When Are Women More Effective Lawmakers Than Men?

Authors


  • The authors thank Claire Abernathy, Chris Berry, Janet Boles, Kimberly Beth Cowell-Meyers, Kathy Dolan, Juanita Firestone, Matt Hitt, Chris Kypriotis, Lauren Mattioli, William Minozzi, Beth Reingold, Kira Sanbonmatsu, Lynn Sanders, Michele Swers, Andrew Taylor, Sean Theriault, Sophie Trawalter, Denise Walsh, and seminar participants at the University of Virginia for helpful comments on earlier drafts, and James Austrow, Tracy Burdett, Chris Kypriotis, and Brian Pokosh for valuable research assistance. This project also benefited from the use of Scott Adler and John Wilkerson's Congressional Bills Project data, Frank Baumgartner and Bryan Jones's Policy Agendas Project data, and Keith Poole and Howard Rosenthal's Nominate data. Replication data for this article are available at http://dvn.iq.harvard.edu/dvn/dv/ajps/faces/study/StudyPage.xhtml?globalId=hdl:1902.1/18911.

Craig Volden is Professor of Politics and Public Policy, Frank Batten School of Leadership and Public Policy, University of Virginia, 203 Garrett Hall, P.O. Box 400893, Charlottesville, VA 22904-4893 (volden@virginia.edu). Alan E. Wiseman is Associate Professor of Political Science and Law (by Courtesy), Vanderbilt University, 230 Appleton Place, PMB 0505, Nashville, TN 37203-5721 (alan.wiseman@vanderbilt.edu). Dana E. Wittmer is Assistant Professor of Political Science, Colorado College, 14 E. Cache La Poudre, Colorado Springs, CO 80909 (dana.wittmer@coloradocollege.edu).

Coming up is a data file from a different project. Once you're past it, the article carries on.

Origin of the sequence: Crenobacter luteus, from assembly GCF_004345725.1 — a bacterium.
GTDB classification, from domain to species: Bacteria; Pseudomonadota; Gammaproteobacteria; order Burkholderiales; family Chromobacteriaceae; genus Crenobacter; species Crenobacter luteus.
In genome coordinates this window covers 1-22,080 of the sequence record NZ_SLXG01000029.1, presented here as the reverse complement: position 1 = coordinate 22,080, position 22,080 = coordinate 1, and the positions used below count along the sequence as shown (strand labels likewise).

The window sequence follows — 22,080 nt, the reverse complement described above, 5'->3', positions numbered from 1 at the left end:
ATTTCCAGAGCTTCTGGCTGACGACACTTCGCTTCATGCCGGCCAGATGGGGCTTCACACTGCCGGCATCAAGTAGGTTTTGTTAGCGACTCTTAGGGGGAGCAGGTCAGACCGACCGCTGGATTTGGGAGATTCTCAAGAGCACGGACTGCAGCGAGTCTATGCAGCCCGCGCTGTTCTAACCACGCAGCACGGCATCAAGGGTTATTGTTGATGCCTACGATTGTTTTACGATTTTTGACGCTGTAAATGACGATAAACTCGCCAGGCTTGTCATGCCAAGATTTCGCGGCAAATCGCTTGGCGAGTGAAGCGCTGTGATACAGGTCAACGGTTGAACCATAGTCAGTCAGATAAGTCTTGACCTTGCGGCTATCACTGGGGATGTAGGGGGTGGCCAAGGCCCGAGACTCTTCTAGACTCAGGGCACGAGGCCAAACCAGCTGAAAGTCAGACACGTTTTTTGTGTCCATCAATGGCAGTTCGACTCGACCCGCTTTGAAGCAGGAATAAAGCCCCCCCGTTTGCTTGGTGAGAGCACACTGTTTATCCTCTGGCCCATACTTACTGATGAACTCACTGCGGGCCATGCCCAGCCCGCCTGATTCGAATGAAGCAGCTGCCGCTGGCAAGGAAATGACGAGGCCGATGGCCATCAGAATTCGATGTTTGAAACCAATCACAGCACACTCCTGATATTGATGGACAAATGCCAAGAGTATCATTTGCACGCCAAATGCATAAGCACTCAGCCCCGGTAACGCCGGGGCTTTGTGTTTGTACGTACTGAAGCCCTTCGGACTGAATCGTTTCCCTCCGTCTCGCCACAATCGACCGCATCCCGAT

Abstract

Previous scholarship has demonstrated that female lawmakers differ from their male counterparts by engaging more fully in consensus-building activities. We argue that this behavioral difference does not serve women equally well in all institutional settings. Contentious and partisan activities of male lawmakers may help them outperform women when in a polarized majority party. However, in the minority party, while men may choose to obstruct and delay, women continue to strive to build coalitions and bring about new policies. We find strong evidence that minority party women in the U.S. House of Representatives are better able to keep their sponsored bills alive through later stages of the legislative process than are minority party men, across the 93rd–110th Congresses (1973–2008). The opposite is true for majority party women, however, who counterbalance this lack of later success by introducing more legislation. Moreover, while the legislative style of minority party women has served them well consistently across the past four decades, majority party women have become less effective as Congress has become more polarized.

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